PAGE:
Food & Drink » Glenda Bartosh on Food

Giving the gift that disappears

Hard-core habits and hard gifts hit the road



"At its core, consumerism stems from the belief that goods both express and define our individual identities."

The Rebel Sell: Why the Culture Can’t be Jammed , Joseph Heath and Andrew Potter

Pretty sweaters in the latest colours. Hipster pants that stretch like no other. Laser levels, garden shovels. iPods, pots and pans and paintings. Someone in the corner ranting that she just doesn’t know WHAT to buy for Ex, or Y, or Zed.

They have it all. So what to give?

My head is feeling like a sieve!

I want to find that perfect thing that carries the just-right love meaning.

And not get the damn thing back next year as a re-gift gone wrong.

Christmas. Here we sit in our comfortable little worlds, surrounded, nay, say some, overwhelmed and annoyed by mountains of durable consumer goods, quietly going snake at the muchness of it all. And that’s before we even get out the door.

Not one to decry the noble sentiment of giving – hey, giving is sweet, giving is grand. But as time and shopping march on, I’m all for giving the gift that disappears.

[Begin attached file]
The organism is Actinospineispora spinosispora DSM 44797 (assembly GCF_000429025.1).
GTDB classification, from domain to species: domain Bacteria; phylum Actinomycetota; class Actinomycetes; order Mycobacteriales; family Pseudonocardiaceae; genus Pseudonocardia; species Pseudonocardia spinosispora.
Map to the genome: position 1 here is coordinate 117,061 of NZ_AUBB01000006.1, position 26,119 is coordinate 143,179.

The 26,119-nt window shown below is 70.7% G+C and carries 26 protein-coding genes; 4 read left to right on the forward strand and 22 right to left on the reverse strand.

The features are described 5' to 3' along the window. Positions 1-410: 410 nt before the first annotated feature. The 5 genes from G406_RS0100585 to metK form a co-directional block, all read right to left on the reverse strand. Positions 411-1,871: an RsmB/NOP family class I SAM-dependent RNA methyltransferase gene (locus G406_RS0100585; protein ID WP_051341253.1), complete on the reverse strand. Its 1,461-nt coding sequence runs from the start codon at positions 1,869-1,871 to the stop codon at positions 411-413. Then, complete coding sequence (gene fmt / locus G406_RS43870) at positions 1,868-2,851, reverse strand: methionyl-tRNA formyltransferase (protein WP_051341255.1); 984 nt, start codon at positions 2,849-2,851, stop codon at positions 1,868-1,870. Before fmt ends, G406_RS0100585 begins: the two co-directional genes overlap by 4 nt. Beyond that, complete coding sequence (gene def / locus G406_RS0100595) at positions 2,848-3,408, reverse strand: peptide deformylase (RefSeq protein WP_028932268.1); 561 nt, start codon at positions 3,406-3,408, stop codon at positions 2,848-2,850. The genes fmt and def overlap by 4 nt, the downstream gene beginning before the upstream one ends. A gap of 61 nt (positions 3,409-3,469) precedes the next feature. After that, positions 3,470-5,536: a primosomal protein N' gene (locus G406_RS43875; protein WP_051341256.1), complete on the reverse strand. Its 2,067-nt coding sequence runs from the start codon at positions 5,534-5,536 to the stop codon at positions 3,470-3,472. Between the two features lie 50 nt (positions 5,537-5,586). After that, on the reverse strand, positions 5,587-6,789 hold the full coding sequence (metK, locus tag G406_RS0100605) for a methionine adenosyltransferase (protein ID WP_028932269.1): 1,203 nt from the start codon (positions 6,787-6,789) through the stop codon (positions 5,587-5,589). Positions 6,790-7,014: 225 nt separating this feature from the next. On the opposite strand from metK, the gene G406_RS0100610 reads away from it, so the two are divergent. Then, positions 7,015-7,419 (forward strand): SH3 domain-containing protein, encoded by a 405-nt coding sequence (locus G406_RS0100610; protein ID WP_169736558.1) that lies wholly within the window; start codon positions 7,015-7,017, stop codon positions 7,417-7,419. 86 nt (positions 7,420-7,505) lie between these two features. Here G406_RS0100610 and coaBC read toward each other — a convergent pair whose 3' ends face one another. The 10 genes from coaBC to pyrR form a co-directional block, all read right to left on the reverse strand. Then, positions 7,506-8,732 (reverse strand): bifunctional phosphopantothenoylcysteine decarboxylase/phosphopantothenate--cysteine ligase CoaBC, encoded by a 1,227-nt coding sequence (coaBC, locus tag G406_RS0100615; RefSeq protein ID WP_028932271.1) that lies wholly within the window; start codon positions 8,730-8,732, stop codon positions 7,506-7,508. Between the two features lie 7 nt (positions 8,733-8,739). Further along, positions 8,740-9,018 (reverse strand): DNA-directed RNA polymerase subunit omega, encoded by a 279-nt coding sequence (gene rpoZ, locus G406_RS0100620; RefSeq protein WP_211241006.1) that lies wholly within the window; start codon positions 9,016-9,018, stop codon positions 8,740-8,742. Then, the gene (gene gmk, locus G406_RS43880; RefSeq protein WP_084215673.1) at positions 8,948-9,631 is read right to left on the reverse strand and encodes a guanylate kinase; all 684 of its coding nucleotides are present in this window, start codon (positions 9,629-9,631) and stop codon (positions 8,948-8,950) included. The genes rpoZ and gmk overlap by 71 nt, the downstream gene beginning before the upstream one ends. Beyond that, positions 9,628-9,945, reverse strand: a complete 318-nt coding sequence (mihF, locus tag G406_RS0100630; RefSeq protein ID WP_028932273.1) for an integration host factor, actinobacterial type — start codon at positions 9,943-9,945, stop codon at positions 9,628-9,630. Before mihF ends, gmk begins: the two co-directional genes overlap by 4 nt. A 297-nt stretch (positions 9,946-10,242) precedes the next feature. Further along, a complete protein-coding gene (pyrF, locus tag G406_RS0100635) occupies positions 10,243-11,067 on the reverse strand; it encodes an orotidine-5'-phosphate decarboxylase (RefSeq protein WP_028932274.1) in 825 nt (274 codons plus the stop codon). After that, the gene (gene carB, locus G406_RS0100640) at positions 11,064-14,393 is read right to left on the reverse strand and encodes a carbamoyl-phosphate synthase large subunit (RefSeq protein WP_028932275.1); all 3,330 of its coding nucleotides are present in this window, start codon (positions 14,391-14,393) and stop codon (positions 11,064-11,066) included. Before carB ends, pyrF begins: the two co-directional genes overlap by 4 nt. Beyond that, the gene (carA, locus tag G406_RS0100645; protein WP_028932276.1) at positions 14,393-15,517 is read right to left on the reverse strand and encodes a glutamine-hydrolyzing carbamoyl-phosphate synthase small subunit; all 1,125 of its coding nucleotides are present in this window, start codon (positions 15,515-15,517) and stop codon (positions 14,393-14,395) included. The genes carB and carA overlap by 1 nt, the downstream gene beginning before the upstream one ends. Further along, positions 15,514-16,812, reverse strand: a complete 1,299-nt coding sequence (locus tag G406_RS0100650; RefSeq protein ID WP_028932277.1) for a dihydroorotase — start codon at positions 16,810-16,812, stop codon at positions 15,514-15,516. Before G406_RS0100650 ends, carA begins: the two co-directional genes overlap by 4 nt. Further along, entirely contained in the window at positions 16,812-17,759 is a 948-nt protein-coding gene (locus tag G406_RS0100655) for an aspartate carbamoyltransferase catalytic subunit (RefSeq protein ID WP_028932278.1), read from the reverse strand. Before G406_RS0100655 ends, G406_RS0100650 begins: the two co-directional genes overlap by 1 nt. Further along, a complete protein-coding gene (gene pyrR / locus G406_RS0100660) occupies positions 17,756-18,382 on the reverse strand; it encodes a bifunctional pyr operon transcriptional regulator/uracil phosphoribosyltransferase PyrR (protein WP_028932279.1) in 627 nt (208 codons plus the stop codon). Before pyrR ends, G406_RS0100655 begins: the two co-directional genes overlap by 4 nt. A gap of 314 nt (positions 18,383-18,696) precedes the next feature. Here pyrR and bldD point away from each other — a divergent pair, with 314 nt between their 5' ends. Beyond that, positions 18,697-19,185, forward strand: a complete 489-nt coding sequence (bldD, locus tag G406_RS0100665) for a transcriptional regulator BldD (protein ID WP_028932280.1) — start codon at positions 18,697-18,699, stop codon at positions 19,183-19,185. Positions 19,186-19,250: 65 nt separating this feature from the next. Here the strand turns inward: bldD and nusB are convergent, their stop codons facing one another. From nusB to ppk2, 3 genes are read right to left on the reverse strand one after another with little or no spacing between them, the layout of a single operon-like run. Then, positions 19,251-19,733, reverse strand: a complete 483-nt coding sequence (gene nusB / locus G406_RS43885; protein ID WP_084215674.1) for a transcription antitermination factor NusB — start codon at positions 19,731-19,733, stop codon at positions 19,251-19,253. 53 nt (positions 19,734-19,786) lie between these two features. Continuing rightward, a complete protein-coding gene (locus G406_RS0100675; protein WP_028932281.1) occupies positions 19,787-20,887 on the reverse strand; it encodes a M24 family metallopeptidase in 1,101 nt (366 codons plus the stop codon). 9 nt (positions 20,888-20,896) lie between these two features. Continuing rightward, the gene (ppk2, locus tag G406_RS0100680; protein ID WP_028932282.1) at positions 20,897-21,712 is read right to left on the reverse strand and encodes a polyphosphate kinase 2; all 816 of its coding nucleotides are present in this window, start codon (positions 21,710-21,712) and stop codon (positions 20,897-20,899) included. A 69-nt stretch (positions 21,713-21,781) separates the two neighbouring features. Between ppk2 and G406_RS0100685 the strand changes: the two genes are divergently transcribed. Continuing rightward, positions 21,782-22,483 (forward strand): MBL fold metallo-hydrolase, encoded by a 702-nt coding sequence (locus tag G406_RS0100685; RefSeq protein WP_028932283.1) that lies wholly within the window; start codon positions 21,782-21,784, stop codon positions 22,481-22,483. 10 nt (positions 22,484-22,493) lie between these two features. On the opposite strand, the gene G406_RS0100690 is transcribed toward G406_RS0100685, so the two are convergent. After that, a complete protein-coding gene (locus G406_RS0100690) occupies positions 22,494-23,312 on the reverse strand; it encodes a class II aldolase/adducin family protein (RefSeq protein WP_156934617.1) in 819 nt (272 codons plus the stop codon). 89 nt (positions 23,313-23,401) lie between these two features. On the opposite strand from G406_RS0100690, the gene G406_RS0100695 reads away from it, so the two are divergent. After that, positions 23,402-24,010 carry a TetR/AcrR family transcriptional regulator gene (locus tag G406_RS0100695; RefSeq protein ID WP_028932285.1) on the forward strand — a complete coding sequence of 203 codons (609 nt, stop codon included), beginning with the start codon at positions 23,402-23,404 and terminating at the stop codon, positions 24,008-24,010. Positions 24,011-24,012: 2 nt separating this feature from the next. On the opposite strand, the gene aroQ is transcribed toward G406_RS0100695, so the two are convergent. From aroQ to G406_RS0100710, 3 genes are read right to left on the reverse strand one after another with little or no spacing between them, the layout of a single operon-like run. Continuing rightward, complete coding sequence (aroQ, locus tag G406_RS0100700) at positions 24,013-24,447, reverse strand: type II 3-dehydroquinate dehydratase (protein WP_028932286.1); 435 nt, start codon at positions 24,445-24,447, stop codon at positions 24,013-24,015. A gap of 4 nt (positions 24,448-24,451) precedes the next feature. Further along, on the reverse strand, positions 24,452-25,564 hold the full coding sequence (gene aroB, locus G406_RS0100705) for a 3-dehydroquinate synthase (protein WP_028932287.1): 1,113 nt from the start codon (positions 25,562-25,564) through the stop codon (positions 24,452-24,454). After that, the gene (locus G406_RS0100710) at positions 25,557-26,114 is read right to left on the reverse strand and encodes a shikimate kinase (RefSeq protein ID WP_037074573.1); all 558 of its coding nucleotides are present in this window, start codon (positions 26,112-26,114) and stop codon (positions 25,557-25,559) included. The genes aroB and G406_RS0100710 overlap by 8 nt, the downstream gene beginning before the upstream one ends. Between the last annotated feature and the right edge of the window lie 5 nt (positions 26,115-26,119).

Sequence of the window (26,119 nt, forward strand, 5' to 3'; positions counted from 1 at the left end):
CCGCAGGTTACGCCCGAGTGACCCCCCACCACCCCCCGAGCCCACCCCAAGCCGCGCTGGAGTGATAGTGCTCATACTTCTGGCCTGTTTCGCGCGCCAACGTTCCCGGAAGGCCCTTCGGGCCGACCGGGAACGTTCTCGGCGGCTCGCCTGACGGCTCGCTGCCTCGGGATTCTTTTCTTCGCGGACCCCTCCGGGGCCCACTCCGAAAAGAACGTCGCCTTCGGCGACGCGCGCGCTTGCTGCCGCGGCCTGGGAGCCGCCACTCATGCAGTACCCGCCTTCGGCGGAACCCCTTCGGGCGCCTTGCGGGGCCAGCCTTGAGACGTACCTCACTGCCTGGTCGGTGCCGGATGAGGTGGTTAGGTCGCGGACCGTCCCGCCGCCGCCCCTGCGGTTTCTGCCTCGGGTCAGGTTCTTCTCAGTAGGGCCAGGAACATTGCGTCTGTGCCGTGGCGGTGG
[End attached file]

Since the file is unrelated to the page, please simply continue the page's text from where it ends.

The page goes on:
I know, I know, it’s hard to let go of the durable goods notion. Too much cultural baggage, (see Heath and Potter above). Not to mention too many family-type traditions – got to have a box to wrap, right?

But the more you think about it, the more it makes sense to find that certain someone a certain something that goes away. Or is away. Or will give something to someone else who is away. All of which add up to the ultimate in solving seasonal dilemmas. Especially this late in the shopping game.

So here are a few guidelines to giving the gift that disappears, applicable all year round.

1. Gifts that disappear down the gullet

The first and most obvious impulse is to give something that you eat or drink. Since Anthony Gismondi so nicely covered off current options in the drink department last issue (several of which have already crossed off names on my shopping list), I’ll focus on the food concept.

Buying food items for holiday gift giving isn’t new, but with a little thought, you can spin some freshness into it beyond the obvious gourmet sauce or marinade.

First of all, really consider the person and what she or he loves and likely doesn’t buy much. Then ask those in the know what’s best. For instance, if your dad, like mine, loves smoked oysters, head to Nesters Market and pick up those wonderful Deep Bay smoked oysters from Cortes Island.

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